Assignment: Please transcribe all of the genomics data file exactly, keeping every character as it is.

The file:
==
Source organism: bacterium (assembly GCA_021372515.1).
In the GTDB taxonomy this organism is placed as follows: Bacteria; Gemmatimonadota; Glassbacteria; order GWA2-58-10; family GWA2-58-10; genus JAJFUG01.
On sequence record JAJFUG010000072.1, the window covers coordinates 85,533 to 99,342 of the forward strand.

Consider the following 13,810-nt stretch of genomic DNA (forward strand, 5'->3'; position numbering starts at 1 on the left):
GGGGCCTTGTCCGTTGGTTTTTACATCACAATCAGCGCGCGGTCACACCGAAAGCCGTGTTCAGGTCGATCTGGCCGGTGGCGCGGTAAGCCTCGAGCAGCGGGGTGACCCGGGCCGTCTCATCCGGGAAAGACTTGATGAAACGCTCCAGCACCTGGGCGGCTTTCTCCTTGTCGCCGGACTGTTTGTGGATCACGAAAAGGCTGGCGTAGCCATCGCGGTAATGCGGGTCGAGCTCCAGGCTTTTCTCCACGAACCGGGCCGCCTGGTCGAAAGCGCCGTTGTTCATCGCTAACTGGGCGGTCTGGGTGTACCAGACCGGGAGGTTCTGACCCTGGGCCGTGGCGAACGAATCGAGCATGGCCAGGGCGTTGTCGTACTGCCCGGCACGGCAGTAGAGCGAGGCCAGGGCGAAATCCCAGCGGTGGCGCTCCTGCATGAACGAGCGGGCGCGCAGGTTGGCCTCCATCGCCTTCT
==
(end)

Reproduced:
Source organism: bacterium (assembly GCA_021372515.1).
In the GTDB taxonomy this organism is placed as follows: Bacteria; Gemmatimonadota; Glassbacteria; order GWA2-58-10; family GWA2-58-10; genus JAJFUG01.
On sequence record JAJFUG010000072.1, the window covers coordinates 85,533 to 99,342 of the forward strand.

Consider the following 13,810-nt stretch of genomic DNA (forward strand, 5'->3'; position numbering starts at 1 on the left):
GGGGCCTTGTCCGTTGGTTTTTACATCACAATCAGCGCGCGGTCACACCGAAAGCCGTGTTCAGGTCGATCTGGCCGGTGGCGCGGTAAGCCTCGAGCAGCGGGGTGACCCGGGCCGTCTCATCCGGGAAAGACTTGATGAAACGCTCCAGCACCTGGGCGGCTTTCTCCTTGTCGCCGGACTGTTTGTGGATCACGAAAAGGCTGGCGTAGCCATCGCGGTAATGCGGGTCGAGCTCCAGGCTTTTCTCCACGAACCGGGCCGCCTGGTCGAAAGCGCCGTTGTTCATCGCTAACTGGGCGGTCTGGGTGTACCAGACCGGGAGGTTCTGACCCTGGGCCGTGGCGAACGAATCGAGCATGGCCAGGGCGTTGTCGTACTGCCCGGCACGGCAGTAGAGCGAGGCCAGGGCGAAATCCCAGCGGTGGCGCTCCTGCATGAACGAGCGGGCGCGCAGGTTGGCCTCCATCGCCTTCT